Parkinson’s: Brain Implant Stimulation treatment…

Deep Brain Stimulation for patients’ diagnosed with Parkinson.

Parkinson’s, a neurodegenerative condition, is characterized by symptoms such as muscle stiffness and tremor in the limbs, as well as impaired balance, all of which tend to worsen over time. Has innovative research found a more reliable tool that helps to improve these symptoms?

What are the Symptoms?

Parkinson’s disease has four main symptoms:

  • Tremor (trembling) in hands, arms, legs, jaw, or head
  • The stiffness of the limbs and trunk
  • Slowness of movement
  • Impaired balance and coordination, sometimes leading to falls

Other symptoms may include depression and other emotional changes; difficulty swallowing, chewing, and speaking; urinary problems or constipation; skin problems; and sleep disruptions.

Brain implant could improve therapy

An adjustable new brain stimulation implant could bring Parkinson’s therapy to a whole new level.

The National Institutes of Health (NIH) report that approximately 50,000 individuals in the United States receive a Parkinson’s disease diagnosis every year.

Available treatments for this condition target its symptoms, aiming to improve the patients’ quality of life.

These treatments include different types of drugs that may focus either on the motor on non-motor effects of the disease, as well as deep brain stimulation, which may be offered as an alternative therapy to people who do not respond well to drugs

What is Deep Brain Stimulation?

Parkinson’s suffers who do not respond well to medications, deep brain stimulation, or DBS may be appropriate. DBS is a surgical procedure that surgically implants electrodes into part of the brain and connects them to a small electrical device implanted in the chest. 

The device and electrodes painlessly stimulate the brain in a way that helps stop many of the movement-related symptoms of Parkinson’s, such as tremor, slowness of movement, and rigidity.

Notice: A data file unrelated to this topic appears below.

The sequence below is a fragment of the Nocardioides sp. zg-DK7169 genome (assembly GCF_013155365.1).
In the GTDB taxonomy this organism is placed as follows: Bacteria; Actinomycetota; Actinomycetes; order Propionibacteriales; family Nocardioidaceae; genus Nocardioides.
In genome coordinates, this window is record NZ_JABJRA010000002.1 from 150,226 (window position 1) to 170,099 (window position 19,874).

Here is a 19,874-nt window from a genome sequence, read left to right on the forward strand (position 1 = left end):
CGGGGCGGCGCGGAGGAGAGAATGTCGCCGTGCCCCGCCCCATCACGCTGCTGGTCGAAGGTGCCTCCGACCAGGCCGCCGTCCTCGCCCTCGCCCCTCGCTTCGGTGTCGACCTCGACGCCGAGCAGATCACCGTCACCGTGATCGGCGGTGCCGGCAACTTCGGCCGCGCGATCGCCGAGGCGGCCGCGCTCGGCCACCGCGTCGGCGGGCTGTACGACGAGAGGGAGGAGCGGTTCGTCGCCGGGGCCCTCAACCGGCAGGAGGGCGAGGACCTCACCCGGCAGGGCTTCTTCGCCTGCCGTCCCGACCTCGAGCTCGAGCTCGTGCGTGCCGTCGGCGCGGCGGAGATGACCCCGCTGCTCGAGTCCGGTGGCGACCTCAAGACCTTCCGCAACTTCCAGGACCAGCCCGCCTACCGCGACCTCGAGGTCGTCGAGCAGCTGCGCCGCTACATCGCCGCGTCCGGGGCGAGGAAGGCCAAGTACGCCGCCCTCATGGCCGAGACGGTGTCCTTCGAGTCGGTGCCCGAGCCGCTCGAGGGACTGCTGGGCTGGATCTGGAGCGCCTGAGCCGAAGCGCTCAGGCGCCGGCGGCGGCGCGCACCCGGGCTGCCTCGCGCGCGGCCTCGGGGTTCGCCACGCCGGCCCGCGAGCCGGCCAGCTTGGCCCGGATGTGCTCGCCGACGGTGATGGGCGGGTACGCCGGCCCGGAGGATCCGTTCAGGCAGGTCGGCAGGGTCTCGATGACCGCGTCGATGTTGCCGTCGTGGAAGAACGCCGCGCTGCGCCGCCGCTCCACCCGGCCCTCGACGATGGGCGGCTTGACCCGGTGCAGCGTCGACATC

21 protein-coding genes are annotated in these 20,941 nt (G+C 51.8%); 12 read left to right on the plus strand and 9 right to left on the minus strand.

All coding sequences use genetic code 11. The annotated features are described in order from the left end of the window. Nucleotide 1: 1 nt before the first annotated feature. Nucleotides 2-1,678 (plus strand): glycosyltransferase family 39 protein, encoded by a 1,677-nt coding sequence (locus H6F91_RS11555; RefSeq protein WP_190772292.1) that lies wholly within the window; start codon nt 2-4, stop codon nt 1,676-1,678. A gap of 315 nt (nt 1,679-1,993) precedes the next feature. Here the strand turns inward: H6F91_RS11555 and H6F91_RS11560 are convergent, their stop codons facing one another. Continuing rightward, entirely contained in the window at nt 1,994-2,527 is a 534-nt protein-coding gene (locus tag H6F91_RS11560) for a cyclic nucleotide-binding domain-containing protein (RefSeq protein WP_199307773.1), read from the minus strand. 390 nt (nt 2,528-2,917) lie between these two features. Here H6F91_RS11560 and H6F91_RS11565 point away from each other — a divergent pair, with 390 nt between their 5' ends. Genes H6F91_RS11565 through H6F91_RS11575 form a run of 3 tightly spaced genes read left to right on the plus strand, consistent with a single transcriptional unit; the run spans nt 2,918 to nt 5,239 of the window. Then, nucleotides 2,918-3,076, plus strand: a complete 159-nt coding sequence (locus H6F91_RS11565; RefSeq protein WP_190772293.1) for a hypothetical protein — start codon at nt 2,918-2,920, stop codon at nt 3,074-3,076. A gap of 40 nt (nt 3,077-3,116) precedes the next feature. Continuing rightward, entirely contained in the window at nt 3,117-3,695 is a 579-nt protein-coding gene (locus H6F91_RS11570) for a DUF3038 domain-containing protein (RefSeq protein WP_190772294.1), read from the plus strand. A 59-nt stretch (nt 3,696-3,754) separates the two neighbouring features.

Deep brain stimulation (DBS) is a type of therapy that uses electrical stimulation to treat Parkinson’s disease (PD), essential tremor, multiple sclerosis, and certain other neurological conditions.

DBS can be effective in treating movement problems such as tremors, stiffness, difficulty in walking, and slowed movement. 

Doctors may use DBS when medications have become less effective and/or when side effects of the medications interfere with daily active life. 

DBS does not cure PD or other conditions, but it can ease symptoms and decrease the number of medications a person need to treat the symptoms, thus improving their quality of life.

What are the procedure’s risks?

As with any surgical procedure, complications can occur. Possible complications include:

  • Hemorrhage (bleeding) in the brain
  • Leaking of cerebrospinal fluid into brain tissue; this clear fluid is found in the brain and spinal cord
  • Infection
  • Stroke
  • Pain and/or swelling at the surgery site
  • Movement of the electrode from the original location
  • Allergic reaction to one or more parts of the implanted device

Side effects that may occur after the surgery include:

  • Temporary tingling in the face and limbs
  • Slight paralysis
  • Problems with speech or vision
  • Jolting or shocking sensation
  • Dizziness and/or loss of balance
  • Reduced coordination
  • Difficulty with concentration

The new type of brain stimulation implant

The researchers tested a type of implant that responds and adjusts to signals from the brain that are related to the symptoms experienced in Parkinson’s disease. Not only does it register these inputs, but in doing so, it also adapts to deliver appropriate stimulation as needed.


However, this is the first time, a fully implanted device has been used for closed-loop [non-constant], adaptive deep brain stimulation in a person with the Parkinson’s disease. 

This landmark study brings researchers one step closer to learning how to prevent the onset of neurodegenerative conditions.

The trial’s results indicated that this type of implant was no less effective in reducing Parkinson’s symptoms than traditional deep brain stimulation.

Also, since this device is adaptive and does not send out stimuli constantly, the researchers noted that it saves approximately 40 percent of the battery energy that would normally be consumed during traditional, open-loop brain stimulation.

Because these tests were only carried out over a short period of time, it was not possible for the investigators to establish exactly how the innovative implant performed, compared with more traditional brain stimulation devices, when it comes to instances of dyskinesia.

However, due to the new implant’s adaptability, the researchers are hopeful that the closed-loop stimulation device would fare much better in this respect and possibly lead to fewer adverse effects.

Acknowledgments & References

 U.S. Department of Health & Human Services. – National Institute of Neurological Disorders and Stroke. Johns Hopkins Medicine: the deep brain stimulation center. The National Institutes of Health (NIH) report.   The results of their efforts — which were part of the Advancing Innovative Technologies (BRAIN) Initiative — have been reported in the Journal of Neural Engineering.

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